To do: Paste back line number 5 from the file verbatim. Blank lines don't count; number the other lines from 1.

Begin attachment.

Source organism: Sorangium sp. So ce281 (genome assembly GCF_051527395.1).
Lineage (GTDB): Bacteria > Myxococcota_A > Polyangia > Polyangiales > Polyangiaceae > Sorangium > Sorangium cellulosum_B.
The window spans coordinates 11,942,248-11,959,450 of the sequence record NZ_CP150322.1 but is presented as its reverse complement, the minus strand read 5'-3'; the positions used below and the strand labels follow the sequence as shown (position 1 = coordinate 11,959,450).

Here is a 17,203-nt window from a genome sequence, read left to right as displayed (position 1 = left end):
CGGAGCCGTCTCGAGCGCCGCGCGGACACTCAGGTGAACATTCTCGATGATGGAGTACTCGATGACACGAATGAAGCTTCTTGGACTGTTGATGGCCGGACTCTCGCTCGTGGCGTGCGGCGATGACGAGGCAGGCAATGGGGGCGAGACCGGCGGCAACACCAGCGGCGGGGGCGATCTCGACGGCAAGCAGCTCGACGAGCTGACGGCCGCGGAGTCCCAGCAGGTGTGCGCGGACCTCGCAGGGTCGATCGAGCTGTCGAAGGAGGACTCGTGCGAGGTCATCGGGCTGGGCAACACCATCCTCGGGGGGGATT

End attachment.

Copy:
CGGAGCCGTCTCGAGCGCCGCGCGGACACTCAGGTGAACATTCTCGATGATGGAGTACTCGATGACACGAATGAAGCTTCTTGGACTGTTGATGGCCGGACTCTCGCTCGTGGCGTGCGGCGATGACGAGGCAGGCAATGGGGGCGAGACCGGCGGCAACACCAGCGGCGGGGGCGATCTCGACGGCAAGCAGCTCGACGAGCTGACGGCCGCGGAGTCCCAGCAGGTGTGCGCGGACCTCGCAGGGTCGATCGAGCTGTCGAAGGAGGACTCGTGCGAGGTCATCGGGCTGGGCAACACCATCCTCGGGGGGGATT